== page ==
Speaking the Language of Love
Language is fascinating to me. I’m no expert on the subject, but I think it’s absolutely incredible that I can type away this evening on my computer in Verona, Wisconsin, plop some weird looking symbols (which we call letters) onto this computer screen in certain combinations, and – by doing so – effectively transfer thoughts and feelings from my brain to yours. What’s even cooler is that my thoughts and feelings make the leap whenever you happen to be reading this post, whether that’s on this post’s publish date (July 11, 2017) or one hundred years from now. That means that language empowers me to transfer my thoughts and feelings to you even after I’m long dead and gone from this earth – which is admittedly a little grim, but it’s part of the reason why I think language is fascinating.
Another aspect of language that I find fascinating is its organic nature. Language is constantly developing and evolving to meet our ever-changing needs to communicate our thoughts and feelings in new ways. By and large, that’s a great thing. But one thing that bothers me about our use of language in America today is how we use the word love.
We Americans use the word love to describe our thoughts and feelings for lots of things – and sometimes we use it accurately. For example, I really do I love my wife, my children, my parents, and my extended family. As a Christian, I really do love my Creator – Father, Son, and Holy Spirit. And yes, despite his doofus tendencies, I really do love my dog.
But think about the other ways you hear the word love used in America today. Do you really love pepperoni pizza or your new car? Do you really love “this song” or travelling to Europe? Do you really love the last thing you “loved” on Facebook? Probably not.
What is Love? (Baby Don’t Hurt Me…)
My concern about we Americans’ use of the word love is rooted neither in mere semantics nor in early onset of crotchety-old-man-syndrome, but rather in my genuine interest to empower us to love one another locally and across the globe. The more we water down the word love with our loose use of the term, the more confused we become about what love is, what love is not, and how we can effectively love one another in the 21st century. So let’s clarify a few things.
Love is “a profoundly tender, passionate affection for another person” and “a feeling of warm personal attachment or deep affection, as for a parent, child, or friend.” It is patient and kind, and always protects, trusts, hopes, and perseveres. It is voluntary. It tells the truth and joyfully keeps promises.
Love Is Not…
Love is not envious, boastful, or proud, nor does it dishonor others. It is not self-seeking, nor is it easily angered, nor does it keep record of wrongs. There is no fear in love; it is not coercive – for coerced “love” is not love at all, but rather abuse. Love does not enable destructive behavior. Love does not lie, nor does it make promises it cannot keep.
Love one another
How are we to love one another locally and across the globe in the 21st century? Our confusion about love often leads us to (foolishly) enmesh love with government force – and we set ourselves up for inevitable heartbreak when we do so.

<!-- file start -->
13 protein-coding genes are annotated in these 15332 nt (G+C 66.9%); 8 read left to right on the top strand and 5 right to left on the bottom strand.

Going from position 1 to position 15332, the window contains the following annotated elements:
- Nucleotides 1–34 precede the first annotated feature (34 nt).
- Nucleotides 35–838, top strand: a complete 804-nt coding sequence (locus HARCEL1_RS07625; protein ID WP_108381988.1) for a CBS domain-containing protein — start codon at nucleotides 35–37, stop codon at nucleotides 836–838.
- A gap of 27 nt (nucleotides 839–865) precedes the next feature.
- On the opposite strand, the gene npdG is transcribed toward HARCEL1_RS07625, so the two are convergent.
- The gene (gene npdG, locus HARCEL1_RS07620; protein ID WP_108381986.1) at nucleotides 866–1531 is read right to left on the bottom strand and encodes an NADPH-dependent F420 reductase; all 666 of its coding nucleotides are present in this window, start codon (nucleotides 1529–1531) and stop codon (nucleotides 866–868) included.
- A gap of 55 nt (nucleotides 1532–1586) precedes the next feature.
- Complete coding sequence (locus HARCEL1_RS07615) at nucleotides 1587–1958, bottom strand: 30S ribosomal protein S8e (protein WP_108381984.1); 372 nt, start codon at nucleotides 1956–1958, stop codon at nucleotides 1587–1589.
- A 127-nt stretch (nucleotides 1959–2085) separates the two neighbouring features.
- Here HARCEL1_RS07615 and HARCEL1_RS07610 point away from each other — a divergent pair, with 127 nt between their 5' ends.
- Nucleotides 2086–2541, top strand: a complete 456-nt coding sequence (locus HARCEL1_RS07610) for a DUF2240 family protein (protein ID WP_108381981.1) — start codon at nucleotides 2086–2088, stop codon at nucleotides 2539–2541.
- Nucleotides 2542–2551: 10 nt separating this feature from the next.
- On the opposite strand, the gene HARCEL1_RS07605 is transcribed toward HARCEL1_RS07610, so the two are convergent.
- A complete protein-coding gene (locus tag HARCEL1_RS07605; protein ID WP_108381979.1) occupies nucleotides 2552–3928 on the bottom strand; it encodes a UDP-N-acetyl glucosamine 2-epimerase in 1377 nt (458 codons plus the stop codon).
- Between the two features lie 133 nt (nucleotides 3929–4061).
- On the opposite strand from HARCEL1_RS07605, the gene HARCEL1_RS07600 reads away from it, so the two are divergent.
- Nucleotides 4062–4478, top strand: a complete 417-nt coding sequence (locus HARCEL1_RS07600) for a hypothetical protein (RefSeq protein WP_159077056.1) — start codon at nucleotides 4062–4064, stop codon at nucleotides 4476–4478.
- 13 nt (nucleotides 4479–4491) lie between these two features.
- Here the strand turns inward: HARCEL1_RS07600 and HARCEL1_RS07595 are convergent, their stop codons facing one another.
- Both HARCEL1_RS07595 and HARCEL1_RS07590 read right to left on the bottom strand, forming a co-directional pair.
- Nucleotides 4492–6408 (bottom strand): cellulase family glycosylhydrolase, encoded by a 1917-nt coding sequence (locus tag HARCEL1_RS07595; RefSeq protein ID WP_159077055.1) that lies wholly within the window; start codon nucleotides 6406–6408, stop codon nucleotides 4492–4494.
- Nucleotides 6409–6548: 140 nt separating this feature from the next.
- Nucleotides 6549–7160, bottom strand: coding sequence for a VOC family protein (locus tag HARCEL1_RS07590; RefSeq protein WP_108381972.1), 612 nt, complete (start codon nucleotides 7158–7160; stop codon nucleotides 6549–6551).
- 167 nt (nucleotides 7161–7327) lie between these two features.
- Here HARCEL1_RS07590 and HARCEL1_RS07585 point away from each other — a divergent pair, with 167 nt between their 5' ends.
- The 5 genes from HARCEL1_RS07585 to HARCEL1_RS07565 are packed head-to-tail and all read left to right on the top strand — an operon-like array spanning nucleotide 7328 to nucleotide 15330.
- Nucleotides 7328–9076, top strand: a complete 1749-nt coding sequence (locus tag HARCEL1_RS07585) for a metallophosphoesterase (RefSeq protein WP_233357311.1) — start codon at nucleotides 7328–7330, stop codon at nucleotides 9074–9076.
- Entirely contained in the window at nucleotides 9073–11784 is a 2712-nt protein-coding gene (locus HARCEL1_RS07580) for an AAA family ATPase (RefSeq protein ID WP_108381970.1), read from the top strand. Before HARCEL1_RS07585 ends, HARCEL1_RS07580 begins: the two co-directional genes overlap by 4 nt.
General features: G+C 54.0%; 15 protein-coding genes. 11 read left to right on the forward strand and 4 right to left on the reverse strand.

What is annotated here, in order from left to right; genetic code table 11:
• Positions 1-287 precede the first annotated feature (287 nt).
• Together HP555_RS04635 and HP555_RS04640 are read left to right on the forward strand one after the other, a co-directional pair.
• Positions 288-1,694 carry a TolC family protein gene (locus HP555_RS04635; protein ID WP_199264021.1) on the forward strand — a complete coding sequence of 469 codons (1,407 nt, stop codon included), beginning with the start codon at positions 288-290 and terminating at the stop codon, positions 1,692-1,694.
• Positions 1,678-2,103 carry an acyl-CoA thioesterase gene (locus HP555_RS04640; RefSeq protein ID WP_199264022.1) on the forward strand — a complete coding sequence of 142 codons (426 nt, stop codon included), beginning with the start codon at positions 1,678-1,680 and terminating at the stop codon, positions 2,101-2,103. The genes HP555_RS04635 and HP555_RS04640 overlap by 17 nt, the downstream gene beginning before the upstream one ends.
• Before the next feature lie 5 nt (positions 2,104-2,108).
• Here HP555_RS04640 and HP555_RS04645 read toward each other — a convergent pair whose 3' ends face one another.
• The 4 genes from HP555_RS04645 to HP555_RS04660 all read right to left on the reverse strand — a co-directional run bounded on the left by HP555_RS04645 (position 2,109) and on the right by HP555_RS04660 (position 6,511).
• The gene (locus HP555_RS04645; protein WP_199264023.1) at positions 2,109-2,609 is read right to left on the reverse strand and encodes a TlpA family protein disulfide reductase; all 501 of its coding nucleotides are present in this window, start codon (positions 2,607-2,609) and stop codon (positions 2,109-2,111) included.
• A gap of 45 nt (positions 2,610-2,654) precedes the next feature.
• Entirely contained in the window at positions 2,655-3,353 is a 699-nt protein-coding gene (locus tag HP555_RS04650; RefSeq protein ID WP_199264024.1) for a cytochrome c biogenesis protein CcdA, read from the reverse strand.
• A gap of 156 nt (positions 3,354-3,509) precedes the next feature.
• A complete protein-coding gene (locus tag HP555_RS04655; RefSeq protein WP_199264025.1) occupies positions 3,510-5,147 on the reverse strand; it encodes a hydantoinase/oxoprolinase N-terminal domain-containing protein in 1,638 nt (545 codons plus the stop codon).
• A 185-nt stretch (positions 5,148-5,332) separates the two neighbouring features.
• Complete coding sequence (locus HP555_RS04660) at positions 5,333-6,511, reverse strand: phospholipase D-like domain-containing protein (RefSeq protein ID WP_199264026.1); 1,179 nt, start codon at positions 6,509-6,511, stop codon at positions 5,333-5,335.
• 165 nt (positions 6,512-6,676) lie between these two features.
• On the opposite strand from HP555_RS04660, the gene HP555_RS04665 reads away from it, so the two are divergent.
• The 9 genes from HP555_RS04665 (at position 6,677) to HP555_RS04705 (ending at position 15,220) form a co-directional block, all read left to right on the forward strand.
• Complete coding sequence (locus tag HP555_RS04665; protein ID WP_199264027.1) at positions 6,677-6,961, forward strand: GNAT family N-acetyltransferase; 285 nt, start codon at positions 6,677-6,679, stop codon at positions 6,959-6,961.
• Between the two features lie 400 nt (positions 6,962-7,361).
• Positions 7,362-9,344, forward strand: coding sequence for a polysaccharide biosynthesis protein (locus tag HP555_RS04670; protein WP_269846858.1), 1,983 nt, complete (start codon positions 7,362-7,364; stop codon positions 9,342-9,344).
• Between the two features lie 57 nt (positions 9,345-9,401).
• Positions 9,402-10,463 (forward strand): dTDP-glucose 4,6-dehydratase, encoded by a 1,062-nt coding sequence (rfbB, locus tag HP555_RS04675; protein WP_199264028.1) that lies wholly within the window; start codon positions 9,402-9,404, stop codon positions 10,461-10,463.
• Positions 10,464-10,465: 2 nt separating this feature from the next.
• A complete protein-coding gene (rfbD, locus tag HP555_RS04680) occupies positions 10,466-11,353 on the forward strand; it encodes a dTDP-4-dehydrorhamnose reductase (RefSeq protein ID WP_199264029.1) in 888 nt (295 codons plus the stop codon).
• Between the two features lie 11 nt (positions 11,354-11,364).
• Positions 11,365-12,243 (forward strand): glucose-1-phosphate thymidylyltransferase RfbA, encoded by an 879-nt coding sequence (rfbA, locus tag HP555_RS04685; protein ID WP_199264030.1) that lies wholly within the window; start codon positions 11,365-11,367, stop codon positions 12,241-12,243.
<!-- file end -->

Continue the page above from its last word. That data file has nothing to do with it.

Because really, consider what love is, then consider the institution of government. And consider what love is not, then consider – again – the institution of government.
Tell me if you see it differently, but I’m not exactly breaking any news by recognizing that government and its politicians are envious, boastful, and proud. They dishonor others 140 characters at a time without hesitation. They are fully self-seeking, most easily angered, and profound record keepers of wrongdoings. By definition, government is coercive force which regularly incentivizes destructive behaviors, despite its (perhaps) best intentions. And with its debt quickly approaching $20 trillion dollars – and its unfunded liabilities now topping $100 trillion – our federal government has lied and made promises it cannot keep at a truly unprecedented scale: it is the sweet-talking, promise-making, completely-unloving, real-life version of The Office‘s Michael Scott – and we’re all Scott’s Tots.
All politics aside, an honest evaluation of love and government yields one conclusion. Government is scale, power, and force. It is, at times, a practical instrument to wield when universal conformity (i.e. the elimination of individual liberty) is required to achieve desired ends. But of all things that government is, surely government is not love. It’s time we break off this ‘government love’ affair in American culture so that We the People can reveal our love for one another in true and meaningful ways.Of all things that #government is, surely government is not #love. Click To Tweet
Haste Makes Waste
The methods by which we attempt to implement our love one another matter. When we understand what love is, and when we understand that government is not love, we come to see the intersection between love and liberty. We are free to love one another directly, person-to-person, and we are free to organize ourselves through private charity to scale our loving efforts without tainting our love with coercive government force.
It is natural for us to love, and it is both morally and practically right for us to love one another. But let us heed the advice offered by Mumford and Sons: let us “love with urgency, but not with haste.” Hasteful ‘government love’ makes waste (to the tune of $20 trillion of public debt and another $100 trillion of public promises to be broken in our future), but urgent ‘liberty love’ builds stronger societies and a better world – one loving, voluntary interaction at a time.